the first daughter of faith

Ruth. The 8th book of the Bible…and every Christian grandmother’s favorite love story. If I have to hear my grandmother ask me one more time, “So Gina, did you meet your Boaz yet!?”…I’m going to lose it.

Anyways.

Who was Ruth?

Ruth was a Moabite woman who lived in the country of Moab. Her first husband was a Hebrew man named Mahlon. They met in Moab. Why was a Hebrew man in Moab? Well, Mahlon was in Moab because his parents, though originally from Bethlehem in Judah, left their homeland during a famine and trekked to the country of Moab. They settled there. He grew up and married Ruth.

Eventually, his father died. His brother died. Then, he died.

At this point, Ruth is now a widow and is living with her sister-in-law Orpah, and her mother-in-law Naomi. Naomi hears that the Lord has visited His people, so she decides to go back home to Bethlehem in Judah. She tries telling Orpah and Ruth to go back home to their mothers, and Orpah does – but Ruth decides to take the journey with her mother-in-law.

Once in Judah, Ruth gets a job gleaning wheat in the fields for a man named Boaz. Boaz was a distant relative of Naomi. In chapter 2, Ruth says, “Let me go to the field and glean among the ears of grain after him in whose sight I shall find favor.”

Spoiler alert: she does just that. She works hard and catches Boaz’s eye. He makes it his mission to find out who she is. Her workers let him know that she is the Moabite woman who came back with her mother-in-law. Boaz goes to her and tells her to stay close to his women, and to help herself to water when she’s thirsty. She responds in gratitude and grace; and Boaz pronounces a blessing over her.

In fact, most of their conversations appear far too dramatic for reality. Maybe that’s what love is like.

I digress.

After Ruth had been working for Boaz for some time, Naomi offers a radical suggestion to move things along. She tells Ruth to wash herself, anoint herself, and go to the threshing floor – a place where a bunch of men will be drinking alcohol and winnowing barley. She tells her to observe the place where he lies, and when she finds him, to go uncover his feet, and to lie down, with her head near his feet. He will then tell her what to do.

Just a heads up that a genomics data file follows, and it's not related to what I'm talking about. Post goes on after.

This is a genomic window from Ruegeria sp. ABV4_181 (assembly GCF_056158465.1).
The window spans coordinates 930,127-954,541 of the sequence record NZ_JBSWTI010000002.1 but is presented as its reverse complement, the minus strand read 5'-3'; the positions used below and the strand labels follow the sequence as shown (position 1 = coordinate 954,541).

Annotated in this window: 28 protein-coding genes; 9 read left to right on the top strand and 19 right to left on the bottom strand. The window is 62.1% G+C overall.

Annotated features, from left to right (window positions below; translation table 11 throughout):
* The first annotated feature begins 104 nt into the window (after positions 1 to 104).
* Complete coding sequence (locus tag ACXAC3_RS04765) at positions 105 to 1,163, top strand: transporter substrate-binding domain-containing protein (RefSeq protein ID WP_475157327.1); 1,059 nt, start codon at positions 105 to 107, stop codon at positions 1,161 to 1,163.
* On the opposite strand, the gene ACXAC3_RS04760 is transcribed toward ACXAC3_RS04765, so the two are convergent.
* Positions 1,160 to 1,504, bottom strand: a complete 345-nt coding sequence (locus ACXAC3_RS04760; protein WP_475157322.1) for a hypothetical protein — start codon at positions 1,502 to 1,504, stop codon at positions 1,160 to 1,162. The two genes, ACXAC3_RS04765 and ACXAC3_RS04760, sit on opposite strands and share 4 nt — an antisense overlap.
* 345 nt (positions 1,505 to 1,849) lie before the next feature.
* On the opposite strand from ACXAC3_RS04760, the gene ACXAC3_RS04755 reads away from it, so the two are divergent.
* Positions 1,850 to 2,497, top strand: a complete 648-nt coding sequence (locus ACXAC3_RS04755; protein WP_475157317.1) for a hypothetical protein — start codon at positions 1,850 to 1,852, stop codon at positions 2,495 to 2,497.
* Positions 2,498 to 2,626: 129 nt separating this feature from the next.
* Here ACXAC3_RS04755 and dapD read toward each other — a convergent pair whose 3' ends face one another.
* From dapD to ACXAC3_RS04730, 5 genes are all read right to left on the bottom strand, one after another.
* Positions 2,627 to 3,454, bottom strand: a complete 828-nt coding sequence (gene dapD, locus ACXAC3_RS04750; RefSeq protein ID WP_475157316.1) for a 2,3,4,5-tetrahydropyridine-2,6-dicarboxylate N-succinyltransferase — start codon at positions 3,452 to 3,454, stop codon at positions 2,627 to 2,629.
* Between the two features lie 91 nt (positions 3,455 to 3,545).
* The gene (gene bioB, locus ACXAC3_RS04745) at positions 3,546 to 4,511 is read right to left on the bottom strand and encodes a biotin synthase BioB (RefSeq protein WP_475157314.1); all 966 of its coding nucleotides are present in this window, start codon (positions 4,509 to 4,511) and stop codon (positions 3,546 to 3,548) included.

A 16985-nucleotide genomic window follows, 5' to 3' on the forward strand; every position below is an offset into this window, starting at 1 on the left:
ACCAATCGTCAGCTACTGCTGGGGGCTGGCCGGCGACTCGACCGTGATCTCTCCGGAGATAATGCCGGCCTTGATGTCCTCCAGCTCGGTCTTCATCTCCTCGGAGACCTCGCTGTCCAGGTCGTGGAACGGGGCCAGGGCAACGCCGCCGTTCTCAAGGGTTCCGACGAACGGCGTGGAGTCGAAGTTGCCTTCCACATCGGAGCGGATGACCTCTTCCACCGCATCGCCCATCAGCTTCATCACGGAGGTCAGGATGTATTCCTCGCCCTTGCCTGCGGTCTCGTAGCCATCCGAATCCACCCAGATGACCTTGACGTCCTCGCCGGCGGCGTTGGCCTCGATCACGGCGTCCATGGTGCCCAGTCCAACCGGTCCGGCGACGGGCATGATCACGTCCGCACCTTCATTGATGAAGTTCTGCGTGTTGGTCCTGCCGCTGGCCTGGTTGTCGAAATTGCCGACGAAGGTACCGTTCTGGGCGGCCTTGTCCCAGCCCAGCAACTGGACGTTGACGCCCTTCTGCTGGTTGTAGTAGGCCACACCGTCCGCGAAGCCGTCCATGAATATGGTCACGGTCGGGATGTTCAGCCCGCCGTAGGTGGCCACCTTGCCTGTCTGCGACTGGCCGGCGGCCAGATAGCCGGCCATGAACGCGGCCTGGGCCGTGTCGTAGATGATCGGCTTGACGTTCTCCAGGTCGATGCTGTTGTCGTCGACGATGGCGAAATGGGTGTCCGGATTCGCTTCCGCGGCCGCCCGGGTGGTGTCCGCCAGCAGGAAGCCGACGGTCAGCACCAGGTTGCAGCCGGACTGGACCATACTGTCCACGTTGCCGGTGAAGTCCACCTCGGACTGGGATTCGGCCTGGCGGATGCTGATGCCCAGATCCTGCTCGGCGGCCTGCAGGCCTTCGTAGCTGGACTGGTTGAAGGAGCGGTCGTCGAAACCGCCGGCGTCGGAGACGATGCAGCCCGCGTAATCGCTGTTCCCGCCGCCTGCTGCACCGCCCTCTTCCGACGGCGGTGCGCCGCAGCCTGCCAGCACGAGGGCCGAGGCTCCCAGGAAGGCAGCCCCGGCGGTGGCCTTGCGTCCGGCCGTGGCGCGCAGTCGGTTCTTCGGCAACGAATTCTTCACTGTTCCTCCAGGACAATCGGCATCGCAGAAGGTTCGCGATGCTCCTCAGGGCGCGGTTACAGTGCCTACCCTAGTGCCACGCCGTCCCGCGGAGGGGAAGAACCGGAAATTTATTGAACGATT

She did exactly that. And guess what? It worked. She asked him, to “Spread his wings[a] over his servant, for you are a redeemer.”

What does she mean by that? By calling him a “redeemer”, Ruth is referencing an ancient custom in which a brother would marry the wife of his deceased brother if he died without children. The first child born of that union would then be considered the child of the deceased brother, and would inherit all of his properties. However, this was radical because Boaz is not the brother of Ruth‘s dead husband. Plus, there was a relative closer in kin to Ruth.

While he was impressed that she chose him, in his honor, he knew that there was one more person that was closer in kin to her who would be the rightful redeemer. He told her he would check to see if that other dude wanted to redeem her.

He checked; and the dude said, nah, I’m good.

And so, it was settled. Ruth and Boaz, together forever.

What is the purpose of this story?

Is it to give us a formula for winning our husbands?

I don’t think so. I think this story is about faith.

Ruth teaches us that Spirit-led direction will not be comfortable, nor will it comply with social obligations. Ruth had no obligation to Naomi. It was not her duty to restore the family line. But she chose to have the faith to believe that God could use her in bigger ways than she could imagine. And through this little book, Ruth connects the family of Israel to the nation of Israel. She is a first fruits of what Paul talks about centuries later in the book of Romans – The nation of Israel – for the promise that God made to Abraham, is that he will have many sons and daughters of FAITH. Ruth is the first Daughter of Faith!

How do we know that? How do we know that she is not just a foreigner that got to marry a man of God? After Ruth and Boaz’s marriage, the townspeople praised her for her boldness, comparing her to other women in the line of Abraham.

Ruth Chapter 4 verse 11 and 12 tell us, “Then all the people who were at the gate and the elders said, “We are witnesses. May the Lord make the woman, who is coming into your house, like Rachel and Leah, who together built up the house of Israel. May you act worthily in Ephrathah and be renowned in Bethlehem, and may your house be like the house of Perez, whom Tamar bore to Judah, because of the offspring that the Lord will give you by this young woman.”

And Who is the offspring that will eventually be birthed by this woman? Jesus! In face, Ruth is King David’s great grandmother. That’s a pretty cool title, if you ask me.
In following Naomi back to Bethlehem, and making her confession of faith, Ruth chose to identify herself as one of God’s chosen people. She chose to make the God of Abraham, Issac, and Jacob her God. And because of that, God chose her to be a part of the lineage of Jesus.

Ruth teaches us that faith-filled obedience connects our life story to the never-ending story of God’s kingdom. However the Spirit may lead us to act in our lives, I pray that we too may respond in courage, loyalty, and love.

 

Author: Gina Maria

28-years-old. Greek & Italian. Amy Winehouse's long lost Jesus-loving sister.

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